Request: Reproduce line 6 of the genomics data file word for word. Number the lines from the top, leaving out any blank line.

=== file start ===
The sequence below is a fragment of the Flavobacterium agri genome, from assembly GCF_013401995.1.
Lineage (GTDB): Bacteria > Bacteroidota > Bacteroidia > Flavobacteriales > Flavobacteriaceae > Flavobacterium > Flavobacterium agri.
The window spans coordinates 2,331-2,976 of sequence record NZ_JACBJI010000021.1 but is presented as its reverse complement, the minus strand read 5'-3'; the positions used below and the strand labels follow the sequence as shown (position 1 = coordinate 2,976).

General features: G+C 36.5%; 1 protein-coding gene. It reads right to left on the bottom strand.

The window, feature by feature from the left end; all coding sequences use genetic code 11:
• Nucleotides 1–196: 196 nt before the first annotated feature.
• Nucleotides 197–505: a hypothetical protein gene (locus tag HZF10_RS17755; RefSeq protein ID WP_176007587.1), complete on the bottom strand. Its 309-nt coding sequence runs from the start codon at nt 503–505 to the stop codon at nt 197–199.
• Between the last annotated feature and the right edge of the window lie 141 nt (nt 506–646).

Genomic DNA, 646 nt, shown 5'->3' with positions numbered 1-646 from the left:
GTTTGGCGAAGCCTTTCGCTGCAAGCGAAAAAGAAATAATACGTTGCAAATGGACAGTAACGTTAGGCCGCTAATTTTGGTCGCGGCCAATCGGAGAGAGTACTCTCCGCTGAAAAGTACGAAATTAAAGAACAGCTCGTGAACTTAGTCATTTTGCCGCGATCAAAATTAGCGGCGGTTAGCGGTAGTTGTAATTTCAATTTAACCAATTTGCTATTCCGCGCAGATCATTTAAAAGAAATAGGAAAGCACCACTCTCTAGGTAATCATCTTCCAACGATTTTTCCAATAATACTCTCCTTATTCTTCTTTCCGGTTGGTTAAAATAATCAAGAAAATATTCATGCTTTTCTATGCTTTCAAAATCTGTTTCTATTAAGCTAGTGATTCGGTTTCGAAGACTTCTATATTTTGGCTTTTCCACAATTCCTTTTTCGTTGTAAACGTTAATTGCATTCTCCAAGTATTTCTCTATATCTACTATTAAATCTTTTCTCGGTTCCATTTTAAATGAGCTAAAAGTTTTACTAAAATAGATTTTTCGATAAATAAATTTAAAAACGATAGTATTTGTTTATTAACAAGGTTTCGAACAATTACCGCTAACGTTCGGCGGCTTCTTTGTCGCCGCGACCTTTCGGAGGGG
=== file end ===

• Nucleotides 1–196: 196 nt before the first annotated feature.